Thomas Cromwell is, in the words of Shakespeare, an ‘upstart crow’, once a mere blacksmith boy from Putney catapulted to the royal cabinet through his longstanding ingenuity with money, familiarity with continental politics, and instinctive understanding of the age-old need for control. Cromwell’s upward mobility in the court infuriates myriad noblemen around him, particularly the reprehensible Duke of Norfolk who is determined to upend Cromwell’s trajectory.
Company of The Mirror and the Light. Photo: Marc Brenner
So, who better to adapt Mantel’s soaring novel than Mantel herself? Known for her deft wit and truisms on the nature of power, here on stage she does not leave us wanting. The last two stage adaptations of her prize-winning novels Wolf Hall and Bring Up the Bodies were dramatised by Mike Poulton, who although was Tony nominated for these adaptations, had a more stodgy, sombre approach to Cromwell’s story. In this third instalment, Mantel has taken the reins, adding verve, flair and a simple directness that at times stuns both the characters and the audience. Who knew Tutor England could be so contemporary?
It is quite the feat to distil 875 pages into a taut, dynamic stage play (albeit at 2 hours and 35 minutes), but Mantel has conquered this predicament with her signature cutting wit. Her co-writer is actor Ben Miles, who just so happens to play protagonist Thomas Cromwell, in the last years of his life before Henry decides his most faithful and lucrative servant of the realm would be better off headless.
The quiet yet virtuoso director Jeremy Herrin supports the production all the way through, never getting in the way of Mantel’s vision. Herrin has curated a knock-out ensemble and utilises colour-blind casting to terrific effect. This of course should be the norm, especially in historical dramas.
Rosanna Adams as Anna of Cleves in The Mirror and the Light. Photo: Christopher Oram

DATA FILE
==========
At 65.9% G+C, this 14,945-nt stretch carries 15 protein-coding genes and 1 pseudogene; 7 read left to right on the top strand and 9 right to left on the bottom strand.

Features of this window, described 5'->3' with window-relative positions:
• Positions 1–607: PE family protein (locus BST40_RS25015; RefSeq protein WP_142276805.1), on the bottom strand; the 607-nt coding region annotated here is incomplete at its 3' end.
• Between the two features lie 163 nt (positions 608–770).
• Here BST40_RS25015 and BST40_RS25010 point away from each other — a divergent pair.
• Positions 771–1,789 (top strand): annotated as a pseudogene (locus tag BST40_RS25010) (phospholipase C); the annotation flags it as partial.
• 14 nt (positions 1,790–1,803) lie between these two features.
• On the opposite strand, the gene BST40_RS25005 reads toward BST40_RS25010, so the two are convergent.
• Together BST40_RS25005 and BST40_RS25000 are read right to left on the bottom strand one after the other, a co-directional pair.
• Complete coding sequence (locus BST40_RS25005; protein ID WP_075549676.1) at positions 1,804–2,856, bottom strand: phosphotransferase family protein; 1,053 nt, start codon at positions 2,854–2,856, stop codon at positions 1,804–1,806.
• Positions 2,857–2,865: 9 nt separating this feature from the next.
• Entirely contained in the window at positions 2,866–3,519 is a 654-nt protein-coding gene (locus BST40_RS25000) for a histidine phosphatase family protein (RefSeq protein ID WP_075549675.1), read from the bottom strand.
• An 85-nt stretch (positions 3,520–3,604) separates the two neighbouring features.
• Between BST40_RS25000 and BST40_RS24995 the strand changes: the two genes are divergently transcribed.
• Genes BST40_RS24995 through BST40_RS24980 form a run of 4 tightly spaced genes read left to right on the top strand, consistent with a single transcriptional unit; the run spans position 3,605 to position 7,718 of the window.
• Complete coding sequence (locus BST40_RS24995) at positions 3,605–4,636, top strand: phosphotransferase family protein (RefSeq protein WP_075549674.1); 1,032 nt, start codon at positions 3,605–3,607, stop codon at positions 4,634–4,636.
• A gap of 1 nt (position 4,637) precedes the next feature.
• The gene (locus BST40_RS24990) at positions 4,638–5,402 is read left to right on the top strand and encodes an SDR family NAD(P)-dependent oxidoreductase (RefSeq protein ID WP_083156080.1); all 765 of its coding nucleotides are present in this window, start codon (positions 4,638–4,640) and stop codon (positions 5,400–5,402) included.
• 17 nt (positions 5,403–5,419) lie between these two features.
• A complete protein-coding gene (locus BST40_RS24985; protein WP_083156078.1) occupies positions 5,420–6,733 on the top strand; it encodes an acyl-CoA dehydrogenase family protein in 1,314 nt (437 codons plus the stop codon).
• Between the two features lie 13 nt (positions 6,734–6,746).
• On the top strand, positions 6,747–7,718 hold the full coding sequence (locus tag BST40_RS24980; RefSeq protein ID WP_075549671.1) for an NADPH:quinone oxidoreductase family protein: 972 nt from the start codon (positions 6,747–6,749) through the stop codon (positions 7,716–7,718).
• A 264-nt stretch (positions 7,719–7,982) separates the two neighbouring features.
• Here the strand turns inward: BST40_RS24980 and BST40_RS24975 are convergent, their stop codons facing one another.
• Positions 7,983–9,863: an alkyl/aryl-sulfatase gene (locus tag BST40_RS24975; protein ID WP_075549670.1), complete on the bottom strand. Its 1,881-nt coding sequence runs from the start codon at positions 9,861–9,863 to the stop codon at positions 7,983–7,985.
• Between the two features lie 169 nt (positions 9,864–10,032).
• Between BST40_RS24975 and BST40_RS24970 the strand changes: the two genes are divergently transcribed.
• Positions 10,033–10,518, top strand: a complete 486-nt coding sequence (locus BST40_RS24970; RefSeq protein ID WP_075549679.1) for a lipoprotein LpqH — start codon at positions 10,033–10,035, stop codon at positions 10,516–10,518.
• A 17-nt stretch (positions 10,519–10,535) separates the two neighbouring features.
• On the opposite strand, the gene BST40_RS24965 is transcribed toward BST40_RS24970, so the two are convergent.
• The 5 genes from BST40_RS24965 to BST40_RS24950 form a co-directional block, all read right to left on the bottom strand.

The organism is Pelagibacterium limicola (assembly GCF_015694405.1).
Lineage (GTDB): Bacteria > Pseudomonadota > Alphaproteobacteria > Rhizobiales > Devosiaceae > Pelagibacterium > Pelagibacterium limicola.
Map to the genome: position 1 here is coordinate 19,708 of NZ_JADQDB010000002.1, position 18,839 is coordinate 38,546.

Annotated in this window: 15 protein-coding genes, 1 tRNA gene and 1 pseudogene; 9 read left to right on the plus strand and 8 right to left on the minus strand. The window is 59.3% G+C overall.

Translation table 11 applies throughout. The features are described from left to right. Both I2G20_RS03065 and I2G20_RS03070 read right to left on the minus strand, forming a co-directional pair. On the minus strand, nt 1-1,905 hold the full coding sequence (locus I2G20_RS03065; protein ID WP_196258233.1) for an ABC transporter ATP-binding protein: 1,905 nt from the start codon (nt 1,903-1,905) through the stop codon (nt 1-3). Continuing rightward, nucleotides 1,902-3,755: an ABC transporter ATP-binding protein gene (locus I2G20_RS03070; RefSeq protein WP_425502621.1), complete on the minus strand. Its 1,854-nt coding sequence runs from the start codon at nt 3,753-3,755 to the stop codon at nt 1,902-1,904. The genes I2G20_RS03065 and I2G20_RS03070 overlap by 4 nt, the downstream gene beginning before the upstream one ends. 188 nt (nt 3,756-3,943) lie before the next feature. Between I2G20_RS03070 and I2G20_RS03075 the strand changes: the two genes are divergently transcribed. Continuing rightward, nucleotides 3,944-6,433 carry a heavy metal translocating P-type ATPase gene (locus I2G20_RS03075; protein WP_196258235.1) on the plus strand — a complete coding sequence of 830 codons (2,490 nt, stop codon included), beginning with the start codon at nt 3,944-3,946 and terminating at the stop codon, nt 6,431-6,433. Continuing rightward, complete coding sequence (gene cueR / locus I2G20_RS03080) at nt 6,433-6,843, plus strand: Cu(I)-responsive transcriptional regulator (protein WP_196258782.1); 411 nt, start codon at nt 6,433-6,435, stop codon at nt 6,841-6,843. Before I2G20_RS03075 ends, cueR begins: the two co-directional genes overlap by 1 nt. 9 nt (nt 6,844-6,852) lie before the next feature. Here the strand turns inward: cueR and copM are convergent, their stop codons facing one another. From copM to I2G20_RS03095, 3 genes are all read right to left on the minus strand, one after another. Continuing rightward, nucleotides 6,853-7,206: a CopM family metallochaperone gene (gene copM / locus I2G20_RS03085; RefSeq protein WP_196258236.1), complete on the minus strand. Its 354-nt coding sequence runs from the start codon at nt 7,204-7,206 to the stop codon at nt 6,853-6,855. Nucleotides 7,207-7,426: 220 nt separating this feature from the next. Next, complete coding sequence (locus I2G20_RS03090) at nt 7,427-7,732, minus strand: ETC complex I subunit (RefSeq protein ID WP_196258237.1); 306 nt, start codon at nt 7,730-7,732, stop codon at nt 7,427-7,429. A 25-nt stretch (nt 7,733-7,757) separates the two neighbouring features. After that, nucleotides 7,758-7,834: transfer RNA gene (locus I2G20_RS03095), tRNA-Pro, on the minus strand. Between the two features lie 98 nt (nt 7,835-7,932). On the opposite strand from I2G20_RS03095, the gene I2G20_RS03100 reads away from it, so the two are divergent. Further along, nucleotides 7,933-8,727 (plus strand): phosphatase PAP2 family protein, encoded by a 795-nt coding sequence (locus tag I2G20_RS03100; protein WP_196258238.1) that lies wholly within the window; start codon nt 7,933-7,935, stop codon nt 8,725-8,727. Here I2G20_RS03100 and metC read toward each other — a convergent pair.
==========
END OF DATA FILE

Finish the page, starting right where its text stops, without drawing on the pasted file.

Ben Miles offers an authentic, playful and moving portrayal of Cromwell, a man whose fortune turns as each scene passes. An outstanding performance comes from Nathaniel Parker as Henry VIII, morphing in one moment from a childish toddler with a vicious streak to a genuinely charming, whip-smart leader who puts meaning into the word benevolent.
The only criticism (and it is minuscule) is that there are one too many dance scenes which add little to the story or ambience. There is a slightly cringe-inducing scene where courtly guests wear ghoulish animal heads to demonstrate the court turning against Cromwell, haunting his dreams, but one can ignore this as it is momentary and does not hinder the plot.
If you love historical dramas, go see The Mirror and The Light. If you hate historical dramas, go see The Mirror and The Light. You won’t be disappointed.
The Mirror and the Light is showing at the West End’s Gielgud Theatre. Tickets are now on sale. Click here to book.
|What||Hilary Mantel’s The Mirror and the Light, Gielgud Theatre review|
|Where||Gielgud Theatre, 35 Shaftesbury Avenue, London, W1D 6AR | MAP|
|Nearest tube||Leicester Square (underground)|
23 Sep 21 – 28 Nov 21, Performances at 19:30pm with additional 2:30pm matinees
|Price||£15 - £161|
|Website||Click here for more information and to book|